# Calculus Rocket Problem (Derivatives)

• frumdogg
In summary, the conversation discusses a model rocket being launched vertically upward and finding its position and instantaneous velocity and acceleration at any time t. The first derivative of the position function is used to find the velocity, while the second derivative is used to find the acceleration. It is determined that the acceleration is a constant -32 ft/s^2, indicating a constant force of gravity acting on the rocket. The conversation also mentions finding the maximum height of the rocket, which can be done by setting the velocity equation equal to 0 and solving for time. The result is used to find the maximum height using the original position equation.
frumdogg

## Homework Statement

A model rocket is launched vertically upward. If it's position (height) y above the ground in feet as a function of time t in seconds is given by:

## Homework Equations

y = f(t) = 192t - 16t^2

## The Attempt at a Solution

1. Find the instantaneous velocity and acceleration at any time t.

Now this is my first calculus course on my long academic journey, but velocity is the first derivative and acceleration is the second.

Velocity -

y' = 192-32t

That was easy, but it is the second derivative (acceleration) that is stumping me:

y'' = -32

How is that possible.. negative acceleration the entire time?

That's not much of a rocket! If y= 192t- 16t2, then the "rocket" provides an (instantaneious!) initial 192 ft/sec speed and then shuts down. The only force acting on it is that due to gravity. Are you sure that the y= 192t- 16t2 isn't from thepoint at which the rocket shuts off?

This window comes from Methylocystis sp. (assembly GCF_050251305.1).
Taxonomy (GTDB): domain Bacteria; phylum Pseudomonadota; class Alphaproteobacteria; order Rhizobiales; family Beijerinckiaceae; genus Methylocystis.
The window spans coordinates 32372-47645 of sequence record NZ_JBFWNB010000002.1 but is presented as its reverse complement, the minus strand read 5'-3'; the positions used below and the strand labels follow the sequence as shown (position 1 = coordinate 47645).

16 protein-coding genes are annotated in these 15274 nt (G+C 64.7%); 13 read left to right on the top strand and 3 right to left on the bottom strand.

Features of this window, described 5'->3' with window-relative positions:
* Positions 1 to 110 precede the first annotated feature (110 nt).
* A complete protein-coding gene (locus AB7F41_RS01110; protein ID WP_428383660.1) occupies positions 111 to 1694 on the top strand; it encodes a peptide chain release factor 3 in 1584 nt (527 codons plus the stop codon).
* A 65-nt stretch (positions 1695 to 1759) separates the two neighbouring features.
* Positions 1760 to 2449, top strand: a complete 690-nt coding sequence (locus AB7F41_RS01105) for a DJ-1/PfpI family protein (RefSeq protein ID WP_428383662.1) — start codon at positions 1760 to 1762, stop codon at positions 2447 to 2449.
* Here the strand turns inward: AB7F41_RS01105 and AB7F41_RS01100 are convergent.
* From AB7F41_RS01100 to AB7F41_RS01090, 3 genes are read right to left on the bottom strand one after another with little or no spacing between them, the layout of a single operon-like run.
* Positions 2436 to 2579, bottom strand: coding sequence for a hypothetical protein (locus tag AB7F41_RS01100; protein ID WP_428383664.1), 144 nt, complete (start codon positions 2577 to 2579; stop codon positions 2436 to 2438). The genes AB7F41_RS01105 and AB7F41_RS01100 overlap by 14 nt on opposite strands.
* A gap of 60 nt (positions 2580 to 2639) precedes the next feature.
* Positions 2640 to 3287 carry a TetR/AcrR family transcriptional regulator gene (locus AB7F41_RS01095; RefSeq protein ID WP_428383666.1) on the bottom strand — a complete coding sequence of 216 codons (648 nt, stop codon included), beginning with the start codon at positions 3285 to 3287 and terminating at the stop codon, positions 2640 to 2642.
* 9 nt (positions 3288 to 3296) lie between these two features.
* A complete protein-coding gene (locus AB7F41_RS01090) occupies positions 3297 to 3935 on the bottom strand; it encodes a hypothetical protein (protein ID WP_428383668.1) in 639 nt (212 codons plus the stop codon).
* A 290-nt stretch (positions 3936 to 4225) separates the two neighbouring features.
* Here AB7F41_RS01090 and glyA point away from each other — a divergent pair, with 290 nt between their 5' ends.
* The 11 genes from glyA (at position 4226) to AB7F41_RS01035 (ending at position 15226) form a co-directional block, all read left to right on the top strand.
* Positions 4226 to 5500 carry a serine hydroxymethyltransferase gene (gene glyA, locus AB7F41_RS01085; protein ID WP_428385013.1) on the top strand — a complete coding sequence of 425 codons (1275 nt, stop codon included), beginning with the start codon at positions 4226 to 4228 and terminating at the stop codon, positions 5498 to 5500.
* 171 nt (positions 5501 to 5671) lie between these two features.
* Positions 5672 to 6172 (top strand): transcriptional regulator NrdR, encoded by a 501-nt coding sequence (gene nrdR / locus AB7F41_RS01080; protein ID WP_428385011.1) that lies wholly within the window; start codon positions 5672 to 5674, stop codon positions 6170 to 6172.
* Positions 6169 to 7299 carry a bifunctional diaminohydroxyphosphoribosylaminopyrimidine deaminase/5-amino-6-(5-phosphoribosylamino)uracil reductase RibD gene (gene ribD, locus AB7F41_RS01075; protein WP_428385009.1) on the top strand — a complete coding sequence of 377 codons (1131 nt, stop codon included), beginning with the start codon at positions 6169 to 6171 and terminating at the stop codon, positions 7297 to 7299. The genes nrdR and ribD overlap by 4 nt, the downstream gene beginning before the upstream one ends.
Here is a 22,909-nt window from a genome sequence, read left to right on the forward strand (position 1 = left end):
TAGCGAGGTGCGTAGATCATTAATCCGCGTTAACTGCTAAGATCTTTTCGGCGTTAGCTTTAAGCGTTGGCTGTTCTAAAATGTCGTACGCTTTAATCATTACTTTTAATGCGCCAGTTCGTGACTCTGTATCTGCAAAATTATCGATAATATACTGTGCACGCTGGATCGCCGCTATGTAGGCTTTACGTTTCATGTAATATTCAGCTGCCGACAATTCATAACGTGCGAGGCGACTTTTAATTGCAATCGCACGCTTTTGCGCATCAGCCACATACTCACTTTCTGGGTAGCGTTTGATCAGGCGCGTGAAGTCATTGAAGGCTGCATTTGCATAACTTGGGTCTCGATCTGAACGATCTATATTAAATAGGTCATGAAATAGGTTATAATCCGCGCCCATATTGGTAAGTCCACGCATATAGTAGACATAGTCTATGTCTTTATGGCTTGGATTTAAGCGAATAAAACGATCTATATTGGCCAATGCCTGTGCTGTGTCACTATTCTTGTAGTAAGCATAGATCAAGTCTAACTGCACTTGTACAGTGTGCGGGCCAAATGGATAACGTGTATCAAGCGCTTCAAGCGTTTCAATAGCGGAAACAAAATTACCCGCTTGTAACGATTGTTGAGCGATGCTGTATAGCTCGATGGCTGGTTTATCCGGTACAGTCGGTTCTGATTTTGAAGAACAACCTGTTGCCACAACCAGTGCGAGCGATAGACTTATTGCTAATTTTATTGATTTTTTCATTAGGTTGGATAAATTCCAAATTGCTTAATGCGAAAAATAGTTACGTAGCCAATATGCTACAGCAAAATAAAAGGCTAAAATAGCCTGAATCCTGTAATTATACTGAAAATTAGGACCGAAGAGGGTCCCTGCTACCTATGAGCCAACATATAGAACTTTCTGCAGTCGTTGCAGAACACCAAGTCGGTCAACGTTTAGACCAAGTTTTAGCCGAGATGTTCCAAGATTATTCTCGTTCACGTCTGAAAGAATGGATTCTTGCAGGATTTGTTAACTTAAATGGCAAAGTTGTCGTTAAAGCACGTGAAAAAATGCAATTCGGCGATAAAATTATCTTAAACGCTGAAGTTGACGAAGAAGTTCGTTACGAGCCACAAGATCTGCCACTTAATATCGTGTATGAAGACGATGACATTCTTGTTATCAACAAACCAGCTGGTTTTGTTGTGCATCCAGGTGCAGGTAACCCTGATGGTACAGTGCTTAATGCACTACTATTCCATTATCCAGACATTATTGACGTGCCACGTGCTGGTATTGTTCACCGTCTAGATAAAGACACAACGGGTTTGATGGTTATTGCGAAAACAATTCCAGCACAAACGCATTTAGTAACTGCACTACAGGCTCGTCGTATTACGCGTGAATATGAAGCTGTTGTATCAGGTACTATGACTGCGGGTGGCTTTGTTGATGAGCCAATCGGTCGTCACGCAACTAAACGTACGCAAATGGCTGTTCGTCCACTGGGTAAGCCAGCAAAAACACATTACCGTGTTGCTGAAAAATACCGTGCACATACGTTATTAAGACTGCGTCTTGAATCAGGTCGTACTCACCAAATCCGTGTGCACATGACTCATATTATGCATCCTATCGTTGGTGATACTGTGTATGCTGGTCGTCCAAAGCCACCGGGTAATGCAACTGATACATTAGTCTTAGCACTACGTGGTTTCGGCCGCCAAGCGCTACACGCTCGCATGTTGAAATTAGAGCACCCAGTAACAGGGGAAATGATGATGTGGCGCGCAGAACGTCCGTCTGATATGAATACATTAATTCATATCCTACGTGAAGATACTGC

That is the equation, verbatim from the homework problem.

One of the other questions is (and I have done the work for it):

2. How high will the rocket reach?

192 - 32t = 0

-32t = -192
-32 = -32

total time = 6 seconds

192(6) - 16(36) = 576 feet

That's the correct approach. Plug your critical point back into your equation, and you find the Y_max!

Thanks roco, but is the second derivative (acceleration) correct at -32? It just does not seem logical to me.

## 1. What is the "Calculus Rocket Problem"?

The Calculus Rocket Problem is a mathematical problem that involves using derivatives to find the maximum height a rocket can reach based on its initial velocity and acceleration.

## 2. How do you set up the problem?

To set up the problem, you first need to identify the given variables such as the initial velocity and acceleration of the rocket. Then, you can use the formula for position as a function of time (x(t)) and take its derivative to find the velocity (x'(t)). Finally, you take the derivative of velocity (x''(t)) to find the acceleration and set it equal to 0 to solve for the time when the rocket reaches its maximum height.

## 3. What are the steps for solving the problem?

The steps for solving the Calculus Rocket Problem are as follows:
1. Identify the given variables
2. Use the formula x(t) to find the velocity function x'(t)
3. Take the derivative of x'(t) to find the acceleration function x''(t)
4. Set x''(t) equal to 0 and solve for t to find the time when the rocket reaches its maximum height.
5. Substitute the value of t into x(t) to find the maximum height of the rocket.

## 4. What are the key concepts involved in solving this problem?

The key concepts involved in solving the Calculus Rocket Problem are derivatives and optimization. Derivatives are used to find the rate of change of a function, which is crucial in determining the velocity and acceleration of the rocket. Optimization is used to find the maximum height by setting the acceleration function equal to 0 and solving for the time when the rocket reaches its peak.

## 5. What are some real-life applications of this problem?

The Calculus Rocket Problem has various real-life applications, such as designing and optimizing rocket trajectories for space exploration, calculating the maximum height of a projectile for sports like basketball and football, and determining the maximum height of a rollercoaster. It is also used in physics, engineering, and other fields that involve motion and optimization.

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